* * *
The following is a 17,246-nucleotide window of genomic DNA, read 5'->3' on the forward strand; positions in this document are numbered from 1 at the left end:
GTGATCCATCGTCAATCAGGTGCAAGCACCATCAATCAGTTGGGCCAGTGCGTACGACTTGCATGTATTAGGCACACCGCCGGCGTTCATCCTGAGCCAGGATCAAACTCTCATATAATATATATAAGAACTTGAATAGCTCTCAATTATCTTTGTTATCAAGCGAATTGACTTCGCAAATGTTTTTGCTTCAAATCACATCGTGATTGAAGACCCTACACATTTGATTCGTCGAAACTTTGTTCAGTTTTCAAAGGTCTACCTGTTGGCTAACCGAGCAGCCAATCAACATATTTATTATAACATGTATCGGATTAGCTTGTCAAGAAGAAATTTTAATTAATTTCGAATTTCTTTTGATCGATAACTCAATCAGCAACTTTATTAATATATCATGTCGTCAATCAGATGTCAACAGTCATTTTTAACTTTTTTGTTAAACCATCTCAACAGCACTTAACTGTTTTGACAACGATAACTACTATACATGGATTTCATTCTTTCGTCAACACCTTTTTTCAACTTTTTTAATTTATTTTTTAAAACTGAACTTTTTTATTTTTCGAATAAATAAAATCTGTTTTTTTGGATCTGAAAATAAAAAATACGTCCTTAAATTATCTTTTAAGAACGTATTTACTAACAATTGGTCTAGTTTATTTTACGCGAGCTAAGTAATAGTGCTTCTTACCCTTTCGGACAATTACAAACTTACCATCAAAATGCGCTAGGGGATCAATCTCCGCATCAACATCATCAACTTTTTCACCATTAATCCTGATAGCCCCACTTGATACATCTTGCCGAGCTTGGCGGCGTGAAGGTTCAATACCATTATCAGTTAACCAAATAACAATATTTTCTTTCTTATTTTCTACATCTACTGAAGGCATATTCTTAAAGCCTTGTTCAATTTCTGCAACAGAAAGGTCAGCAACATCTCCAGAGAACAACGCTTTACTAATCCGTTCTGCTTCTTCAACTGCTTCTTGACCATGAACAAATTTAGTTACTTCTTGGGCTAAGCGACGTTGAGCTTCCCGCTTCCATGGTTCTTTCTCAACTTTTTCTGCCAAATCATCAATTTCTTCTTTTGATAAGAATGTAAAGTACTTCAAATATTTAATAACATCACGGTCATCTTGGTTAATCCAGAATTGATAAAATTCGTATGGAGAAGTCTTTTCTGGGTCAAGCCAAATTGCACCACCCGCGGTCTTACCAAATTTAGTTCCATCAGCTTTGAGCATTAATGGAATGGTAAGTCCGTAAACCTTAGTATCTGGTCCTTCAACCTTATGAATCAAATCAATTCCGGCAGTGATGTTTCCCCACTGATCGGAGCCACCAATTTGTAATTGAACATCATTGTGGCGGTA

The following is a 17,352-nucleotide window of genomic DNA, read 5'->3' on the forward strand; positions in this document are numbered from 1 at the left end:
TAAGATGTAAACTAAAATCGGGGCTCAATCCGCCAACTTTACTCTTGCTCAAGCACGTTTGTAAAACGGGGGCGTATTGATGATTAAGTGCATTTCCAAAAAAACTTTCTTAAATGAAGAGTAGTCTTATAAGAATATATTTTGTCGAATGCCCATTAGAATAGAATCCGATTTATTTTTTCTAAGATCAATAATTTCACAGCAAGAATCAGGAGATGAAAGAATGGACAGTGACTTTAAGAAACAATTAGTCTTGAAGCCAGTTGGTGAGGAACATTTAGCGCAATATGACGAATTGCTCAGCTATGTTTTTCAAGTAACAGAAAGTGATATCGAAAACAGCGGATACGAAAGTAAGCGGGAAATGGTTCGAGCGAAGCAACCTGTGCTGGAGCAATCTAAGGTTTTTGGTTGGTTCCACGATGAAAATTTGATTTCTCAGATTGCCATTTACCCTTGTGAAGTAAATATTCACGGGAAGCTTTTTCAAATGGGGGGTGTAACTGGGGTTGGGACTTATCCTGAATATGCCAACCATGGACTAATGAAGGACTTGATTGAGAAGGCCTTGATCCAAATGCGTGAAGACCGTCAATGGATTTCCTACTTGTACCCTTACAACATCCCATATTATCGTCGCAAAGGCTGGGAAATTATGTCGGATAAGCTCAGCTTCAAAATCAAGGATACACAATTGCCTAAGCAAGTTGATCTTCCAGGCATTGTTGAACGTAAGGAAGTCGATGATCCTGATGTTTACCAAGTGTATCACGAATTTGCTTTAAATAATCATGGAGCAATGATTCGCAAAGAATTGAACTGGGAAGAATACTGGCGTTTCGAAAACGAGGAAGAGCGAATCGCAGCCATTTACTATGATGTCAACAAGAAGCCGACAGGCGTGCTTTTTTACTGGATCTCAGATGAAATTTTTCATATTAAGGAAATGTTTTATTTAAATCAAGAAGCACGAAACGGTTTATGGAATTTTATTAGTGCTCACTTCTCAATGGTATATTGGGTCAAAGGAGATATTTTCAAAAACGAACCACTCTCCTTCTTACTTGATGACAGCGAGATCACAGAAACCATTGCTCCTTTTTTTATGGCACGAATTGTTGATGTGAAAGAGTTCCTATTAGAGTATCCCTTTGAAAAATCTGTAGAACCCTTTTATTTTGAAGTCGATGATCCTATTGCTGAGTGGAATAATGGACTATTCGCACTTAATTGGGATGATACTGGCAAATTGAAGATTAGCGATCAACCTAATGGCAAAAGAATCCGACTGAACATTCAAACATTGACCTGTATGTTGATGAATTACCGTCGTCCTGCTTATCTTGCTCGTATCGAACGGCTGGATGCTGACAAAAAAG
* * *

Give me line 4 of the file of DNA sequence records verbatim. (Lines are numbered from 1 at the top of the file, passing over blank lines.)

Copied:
TAAGATGTAAACTAAAATCGGGGCTCAATCCGCCAACTTTACTCTTGCTCAAGCACGTTTGTAAAACGGGGGCGTATTGATGATTAAGTGCATTTCCAAAAAAACTTTCTTAAATGAAGAGTAGTCTTATAAGAATATATTTTGTCGAATGCCCATTAGAATAGAATCCGATTTATTTTTTCTAAGATCAATAATTTCACAGCAAGAATCAGGAGATGAAAGAATGGACAGTGACTTTAAGAAACAATTAGTCTTGAAGCCAGTTGGTGAGGAACATTTAGCGCAATATGACGAATTGCTCAGCTATGTTTTTCAAGTAACAGAAAGTGATATCGAAAACAGCGGATACGAAAGTAAGCGGGAAATGGTTCGAGCGAAGCAACCTGTGCTGGAGCAATCTAAGGTTTTTGGTTGGTTCCACGATGAAAATTTGATTTCTCAGATTGCCATTTACCCTTGTGAAGTAAATATTCACGGGAAGCTTTTTCAAATGGGGGGTGTAACTGGGGTTGGGACTTATCCTGAATATGCCAACCATGGACTAATGAAGGACTTGATTGAGAAGGCCTTGATCCAAATGCGTGAAGACCGTCAATGGATTTCCTACTTGTACCCTTACAACATCCCATATTATCGTCGCAAAGGCTGGGAAATTATGTCGGATAAGCTCAGCTTCAAAATCAAGGATACACAATTGCCTAAGCAAGTTGATCTTCCAGGCATTGTTGAACGTAAGGAAGTCGATGATCCTGATGTTTACCAAGTGTATCACGAATTTGCTTTAAATAATCATGGAGCAATGATTCGCAAAGAATTGAACTGGGAAGAATACTGGCGTTTCGAAAACGAGGAAGAGCGAATCGCAGCCATTTACTATGATGTCAACAAGAAGCCGACAGGCGTGCTTTTTTACTGGATCTCAGATGAAATTTTTCATATTAAGGAAATGTTTTATTTAAATCAAGAAGCACGAAACGGTTTATGGAATTTTATTAGTGCTCACTTCTCAATGGTATATTGGGTCAAAGGAGATATTTTCAAAAACGAACCACTCTCCTTCTTACTTGATGACAGCGAGATCACAGAAACCATTGCTCCTTTTTTTATGGCACGAATTGTTGATGTGAAAGAGTTCCTATTAGAGTATCCCTTTGAAAAATCTGTAGAACCCTTTTATTTTGAAGTCGATGATCCTATTGCTGAGTGGAATAATGGACTATTCGCACTTAATTGGGATGATACTGGCAAATTGAAGATTAGCGATCAACCTAATGGCAAAAGAATCCGACTGAACATTCAAACATTGACCTGTATGTTGATGAATTACCGTCGTCCTGCTTATCTTGCTCGTATCGAACGGCTGGATGCTGACAAAAAAG